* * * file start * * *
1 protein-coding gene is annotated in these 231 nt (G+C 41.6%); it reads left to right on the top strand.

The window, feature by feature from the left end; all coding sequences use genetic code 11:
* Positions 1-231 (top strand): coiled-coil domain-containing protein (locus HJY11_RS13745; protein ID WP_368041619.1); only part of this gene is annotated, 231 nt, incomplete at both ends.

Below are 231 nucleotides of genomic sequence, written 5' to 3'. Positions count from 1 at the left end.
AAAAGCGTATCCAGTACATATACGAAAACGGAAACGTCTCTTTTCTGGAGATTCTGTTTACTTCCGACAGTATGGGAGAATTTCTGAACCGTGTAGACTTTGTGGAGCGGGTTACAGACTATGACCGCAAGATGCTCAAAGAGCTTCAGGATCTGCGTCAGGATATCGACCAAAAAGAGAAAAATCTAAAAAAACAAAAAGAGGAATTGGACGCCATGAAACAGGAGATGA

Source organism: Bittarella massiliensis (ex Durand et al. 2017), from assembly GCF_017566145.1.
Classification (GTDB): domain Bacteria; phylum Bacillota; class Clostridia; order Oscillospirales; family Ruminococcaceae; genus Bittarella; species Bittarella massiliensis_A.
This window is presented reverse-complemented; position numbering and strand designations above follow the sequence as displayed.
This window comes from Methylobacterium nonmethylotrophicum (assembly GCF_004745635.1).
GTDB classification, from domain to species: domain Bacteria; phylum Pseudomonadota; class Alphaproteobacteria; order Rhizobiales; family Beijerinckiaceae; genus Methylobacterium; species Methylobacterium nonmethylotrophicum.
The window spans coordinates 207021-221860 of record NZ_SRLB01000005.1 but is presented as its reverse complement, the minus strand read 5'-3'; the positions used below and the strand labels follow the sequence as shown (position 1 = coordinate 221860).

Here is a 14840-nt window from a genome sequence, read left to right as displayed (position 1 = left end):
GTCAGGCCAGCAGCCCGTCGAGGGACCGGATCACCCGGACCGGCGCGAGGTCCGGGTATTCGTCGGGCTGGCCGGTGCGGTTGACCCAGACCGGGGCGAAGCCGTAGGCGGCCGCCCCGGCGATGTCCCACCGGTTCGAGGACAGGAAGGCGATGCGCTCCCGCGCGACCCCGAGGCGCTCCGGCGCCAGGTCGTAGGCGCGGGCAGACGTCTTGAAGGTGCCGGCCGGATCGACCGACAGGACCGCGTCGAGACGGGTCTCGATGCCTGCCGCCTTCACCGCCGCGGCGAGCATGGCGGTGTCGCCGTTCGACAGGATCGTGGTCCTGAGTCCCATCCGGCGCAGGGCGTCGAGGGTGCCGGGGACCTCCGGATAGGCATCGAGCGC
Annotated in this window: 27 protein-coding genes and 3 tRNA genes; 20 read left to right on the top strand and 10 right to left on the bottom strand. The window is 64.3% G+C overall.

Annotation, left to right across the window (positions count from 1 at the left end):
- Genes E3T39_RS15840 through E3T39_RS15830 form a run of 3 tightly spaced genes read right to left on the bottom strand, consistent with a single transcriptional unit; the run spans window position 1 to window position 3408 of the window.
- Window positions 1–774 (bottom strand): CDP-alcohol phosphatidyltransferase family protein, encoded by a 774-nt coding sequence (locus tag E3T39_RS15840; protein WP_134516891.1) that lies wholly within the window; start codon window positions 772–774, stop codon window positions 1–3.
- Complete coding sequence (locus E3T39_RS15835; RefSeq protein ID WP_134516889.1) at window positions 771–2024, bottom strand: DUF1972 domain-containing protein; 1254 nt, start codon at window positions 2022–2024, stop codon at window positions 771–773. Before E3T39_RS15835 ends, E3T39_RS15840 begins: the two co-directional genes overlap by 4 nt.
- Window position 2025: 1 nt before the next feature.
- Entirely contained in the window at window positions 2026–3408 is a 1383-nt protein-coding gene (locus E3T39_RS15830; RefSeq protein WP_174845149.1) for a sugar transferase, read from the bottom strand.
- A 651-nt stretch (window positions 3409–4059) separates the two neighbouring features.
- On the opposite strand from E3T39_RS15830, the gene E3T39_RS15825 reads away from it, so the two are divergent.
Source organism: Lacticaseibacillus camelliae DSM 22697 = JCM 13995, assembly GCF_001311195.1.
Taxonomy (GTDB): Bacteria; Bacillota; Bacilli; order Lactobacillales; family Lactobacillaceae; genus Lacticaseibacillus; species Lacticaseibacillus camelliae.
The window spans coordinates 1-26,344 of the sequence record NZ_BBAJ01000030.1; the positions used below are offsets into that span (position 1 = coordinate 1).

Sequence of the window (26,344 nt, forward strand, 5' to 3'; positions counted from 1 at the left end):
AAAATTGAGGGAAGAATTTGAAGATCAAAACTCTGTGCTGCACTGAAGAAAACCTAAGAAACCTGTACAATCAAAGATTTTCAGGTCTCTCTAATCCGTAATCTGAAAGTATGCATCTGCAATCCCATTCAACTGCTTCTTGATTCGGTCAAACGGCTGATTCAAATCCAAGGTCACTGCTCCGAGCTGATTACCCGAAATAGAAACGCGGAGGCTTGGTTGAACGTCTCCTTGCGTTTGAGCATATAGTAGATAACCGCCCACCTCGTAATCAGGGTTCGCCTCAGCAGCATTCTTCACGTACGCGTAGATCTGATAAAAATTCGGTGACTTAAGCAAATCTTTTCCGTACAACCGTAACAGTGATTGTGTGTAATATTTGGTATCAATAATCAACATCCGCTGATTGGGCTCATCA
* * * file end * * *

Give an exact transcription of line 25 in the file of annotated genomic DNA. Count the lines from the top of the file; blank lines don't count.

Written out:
The window spans coordinates 1-26,344 of the sequence record NZ_BBAJ01000030.1; the positions used below are offsets into that span (position 1 = coordinate 1).